Submitted by Kathy Gunst on Wed, 09/26/2007 - 2:04pm.
This past weekend was the kind of weekend that makes New England famous. Warm, intense sun, cool breezes, and a sky so blue and clear it doesn't look quite real. The leaves are just beginning to turn and seeing one or two branches blazing with maroon and orange paints a pretty picture. One of my favorite fruit farms is open for picking, offering the last of the summer peaches and ten types of apples, so we pack into the car and drive north.
The fields surrounding the farm have all been hayed
Submitted by Kathy Gunst on Fri, 08/31/2007 - 6:56pm.
August 31, 2007
The end of August/ beginning of September triggers a deep melancholy in me. It doesn't help that I'm sending one daughter back to college today and another back to high school in less than a week. The way I figure it, I spent 16 years segueing from the freedom of summer vacation to the discipline of back-to-school. And despite the fact that I haven't been a student for close to thirty years, I still anticipate the coming of fall and the back-to-school transition with
Submitted by Kathy Gunst on Mon, 08/13/2007 - 12:51pm.
Several years ago a very close friend of mine became involved in raising money to build a river pool in the Hudson River in Beacon, New York. The most interesting part of the fund-raising drive was an organized swim across the Hudson - starting on the west bank in Newburgh, New York, and ending in Beacon, about a mile away on the east side of the river. She regaled me with stories of close to a hundred swimmers crossing the great river, tales of the Hudson's improved water quality, and the euphoric
Submitted by Kathy Gunst on Mon, 07/30/2007 - 8:20am.
This is the day I've been waiting for all year. It's July, and tonight we will eat a meal picked fresh from our garden.
The salad bowl will be filled with several types of lettuce, baby spinach, arugula, a handful of chopped herbs, and baby scallions weeded out from the onion patch. The larger spinach leaves will be saut`ed with garlic scapes (the part of spring garlic that crowns the top of the plant with exaggerated comma-like curls and bursts with a scalliony-garlic essence). The peas and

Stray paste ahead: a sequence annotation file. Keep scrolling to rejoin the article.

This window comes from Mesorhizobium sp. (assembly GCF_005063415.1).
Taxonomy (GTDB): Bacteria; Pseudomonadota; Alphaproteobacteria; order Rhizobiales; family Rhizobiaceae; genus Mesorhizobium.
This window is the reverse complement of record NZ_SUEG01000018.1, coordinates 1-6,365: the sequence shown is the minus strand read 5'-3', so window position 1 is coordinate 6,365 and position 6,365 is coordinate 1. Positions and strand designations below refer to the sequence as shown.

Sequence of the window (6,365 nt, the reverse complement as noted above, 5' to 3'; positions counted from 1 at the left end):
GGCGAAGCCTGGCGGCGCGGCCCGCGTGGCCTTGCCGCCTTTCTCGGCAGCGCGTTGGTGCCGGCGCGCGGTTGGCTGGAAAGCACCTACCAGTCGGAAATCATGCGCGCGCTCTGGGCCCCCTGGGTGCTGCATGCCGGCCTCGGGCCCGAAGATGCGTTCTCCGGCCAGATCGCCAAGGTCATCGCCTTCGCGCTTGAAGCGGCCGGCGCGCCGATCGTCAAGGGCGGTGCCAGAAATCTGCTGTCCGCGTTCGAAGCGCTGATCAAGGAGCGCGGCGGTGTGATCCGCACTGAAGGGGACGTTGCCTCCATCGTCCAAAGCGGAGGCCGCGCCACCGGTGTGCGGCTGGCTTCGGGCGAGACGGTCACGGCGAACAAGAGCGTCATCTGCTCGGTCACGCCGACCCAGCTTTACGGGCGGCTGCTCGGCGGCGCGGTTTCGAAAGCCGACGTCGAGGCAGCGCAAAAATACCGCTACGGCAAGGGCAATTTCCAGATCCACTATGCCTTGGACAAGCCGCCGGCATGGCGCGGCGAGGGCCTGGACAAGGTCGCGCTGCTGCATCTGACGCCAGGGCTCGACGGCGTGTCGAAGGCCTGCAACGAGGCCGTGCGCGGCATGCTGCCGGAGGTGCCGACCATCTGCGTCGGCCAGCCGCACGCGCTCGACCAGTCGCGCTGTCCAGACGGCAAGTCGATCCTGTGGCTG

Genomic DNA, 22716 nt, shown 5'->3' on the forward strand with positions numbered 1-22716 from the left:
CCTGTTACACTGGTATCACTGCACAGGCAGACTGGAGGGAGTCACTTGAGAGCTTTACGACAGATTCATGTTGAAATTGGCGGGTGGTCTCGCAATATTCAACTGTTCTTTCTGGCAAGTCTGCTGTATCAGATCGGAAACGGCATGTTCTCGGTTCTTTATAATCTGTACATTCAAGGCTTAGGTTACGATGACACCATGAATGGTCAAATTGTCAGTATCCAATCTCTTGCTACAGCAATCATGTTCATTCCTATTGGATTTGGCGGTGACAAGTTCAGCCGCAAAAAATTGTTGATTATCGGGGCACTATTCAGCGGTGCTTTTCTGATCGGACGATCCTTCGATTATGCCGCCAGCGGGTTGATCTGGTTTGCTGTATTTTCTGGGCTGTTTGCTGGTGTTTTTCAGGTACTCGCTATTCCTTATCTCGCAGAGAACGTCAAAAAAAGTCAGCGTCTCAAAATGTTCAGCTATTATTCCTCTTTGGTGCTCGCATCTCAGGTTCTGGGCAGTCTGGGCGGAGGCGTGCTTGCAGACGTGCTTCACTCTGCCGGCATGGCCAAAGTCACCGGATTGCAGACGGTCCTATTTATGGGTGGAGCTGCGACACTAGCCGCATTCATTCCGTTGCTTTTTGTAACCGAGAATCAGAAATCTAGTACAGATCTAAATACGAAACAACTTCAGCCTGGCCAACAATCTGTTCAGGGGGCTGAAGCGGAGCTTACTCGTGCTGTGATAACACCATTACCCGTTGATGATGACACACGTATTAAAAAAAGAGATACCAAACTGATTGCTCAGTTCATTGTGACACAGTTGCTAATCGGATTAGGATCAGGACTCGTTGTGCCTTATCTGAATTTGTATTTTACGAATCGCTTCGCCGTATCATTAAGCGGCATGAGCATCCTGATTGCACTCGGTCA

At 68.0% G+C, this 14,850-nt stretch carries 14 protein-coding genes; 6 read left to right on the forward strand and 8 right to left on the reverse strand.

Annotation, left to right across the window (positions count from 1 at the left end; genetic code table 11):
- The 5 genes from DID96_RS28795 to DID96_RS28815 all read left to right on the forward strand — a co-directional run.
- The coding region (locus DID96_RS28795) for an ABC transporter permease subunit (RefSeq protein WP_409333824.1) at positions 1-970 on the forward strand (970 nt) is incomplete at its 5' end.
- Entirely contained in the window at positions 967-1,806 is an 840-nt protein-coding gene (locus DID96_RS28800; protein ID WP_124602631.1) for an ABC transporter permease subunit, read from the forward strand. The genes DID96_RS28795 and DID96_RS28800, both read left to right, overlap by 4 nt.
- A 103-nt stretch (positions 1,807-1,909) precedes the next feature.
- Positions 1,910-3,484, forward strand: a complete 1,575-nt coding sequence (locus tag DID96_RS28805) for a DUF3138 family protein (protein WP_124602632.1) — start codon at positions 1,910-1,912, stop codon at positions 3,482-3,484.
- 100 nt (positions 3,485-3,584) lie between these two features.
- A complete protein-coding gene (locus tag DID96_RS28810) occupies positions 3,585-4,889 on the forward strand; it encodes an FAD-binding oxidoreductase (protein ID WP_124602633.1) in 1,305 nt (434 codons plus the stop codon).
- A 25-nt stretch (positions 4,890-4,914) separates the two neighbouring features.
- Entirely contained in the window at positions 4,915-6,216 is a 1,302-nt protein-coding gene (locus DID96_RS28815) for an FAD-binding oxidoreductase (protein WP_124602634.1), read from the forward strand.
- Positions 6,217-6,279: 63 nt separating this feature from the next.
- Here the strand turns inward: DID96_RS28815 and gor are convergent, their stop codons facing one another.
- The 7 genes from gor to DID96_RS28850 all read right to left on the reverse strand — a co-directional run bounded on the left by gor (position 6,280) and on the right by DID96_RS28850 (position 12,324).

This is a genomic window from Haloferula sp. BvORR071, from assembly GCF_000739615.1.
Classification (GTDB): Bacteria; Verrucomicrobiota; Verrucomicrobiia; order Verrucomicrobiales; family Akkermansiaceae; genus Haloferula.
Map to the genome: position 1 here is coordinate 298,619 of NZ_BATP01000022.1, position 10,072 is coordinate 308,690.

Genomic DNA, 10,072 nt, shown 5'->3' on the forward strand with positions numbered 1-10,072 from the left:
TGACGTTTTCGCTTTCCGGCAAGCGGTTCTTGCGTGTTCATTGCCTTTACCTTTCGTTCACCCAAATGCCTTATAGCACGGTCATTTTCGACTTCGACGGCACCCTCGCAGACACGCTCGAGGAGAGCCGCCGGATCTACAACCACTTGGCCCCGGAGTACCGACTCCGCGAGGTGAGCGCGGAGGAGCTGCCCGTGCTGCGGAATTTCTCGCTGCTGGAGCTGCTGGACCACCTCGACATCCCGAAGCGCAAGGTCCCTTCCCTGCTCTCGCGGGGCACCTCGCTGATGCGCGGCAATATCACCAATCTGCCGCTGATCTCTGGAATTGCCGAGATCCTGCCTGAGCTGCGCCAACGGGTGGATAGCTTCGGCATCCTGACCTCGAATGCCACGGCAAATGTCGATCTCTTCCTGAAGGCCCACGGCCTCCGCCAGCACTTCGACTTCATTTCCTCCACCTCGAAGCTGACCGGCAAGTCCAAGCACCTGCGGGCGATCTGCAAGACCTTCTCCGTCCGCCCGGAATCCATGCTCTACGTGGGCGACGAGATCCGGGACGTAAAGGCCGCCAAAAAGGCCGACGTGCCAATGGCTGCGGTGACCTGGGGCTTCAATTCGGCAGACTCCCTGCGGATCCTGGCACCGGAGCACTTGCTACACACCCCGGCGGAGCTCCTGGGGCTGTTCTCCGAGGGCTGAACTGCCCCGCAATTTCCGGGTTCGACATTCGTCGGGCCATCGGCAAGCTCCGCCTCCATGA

Submitted by Kathy Gunst on Mon, 07/09/2007 - 3:28pm.
When people list their favorite things about summer they tend to mention obvious indulgences like going to the beach, swimming in lakes and the ocean, gardening, eating freshly-grown fruit and vegetables, and relishing all those long, lazy days. But for me there is a more obscure joy, one I look forward to all year.
Submitted by Kathy Gunst on Thu, 06/21/2007 - 8:22am.
How do you define "art?" I often hear chefs, restaurateurs, and caterers referred to as "artists." Mostly I find this pretentious, but I also wonder if it's true. Do you have to be a painter, a dancer, or a sculptor to be called an "artist?" There's an art to creating really good food, but are chefs "artists?"
Submitted by Kathy Gunst on Tue, 05/29/2007 - 4:32pm.
Have you ever met someone new and been so taken with them that you wondered how you lived your whole life up to that point without them? I know it sounds dramatic, but that's how I feel about ramps. I'd never encountered them (or more importantly tasted them) until a few years ago. It was as if my palette had never known such a pure, vivid, lively flavor. It's a flavor I now call the essence of spring.
Ramps have no subtlety. They don't whisper.
Submitted by Kathy Gunst on Wed, 05/23/2007 - 8:50am.
It's pouring rain. Is this the fourth or fifth day without sun, or maybe it's the sixth? In all honesty, I've stopped counting. But rain, I remind myself, means things will grow. The grass has turned an undeniable bright green, losing its pallid winter gray. The tiny, baby-size buds on the lilac bushes are beginning to pop and are a lovely pale green. The forsythia is here, its brilliant yellow flowers blazing like a proud banner that screams "You made it!" Spring is here. Don't lose hope." I want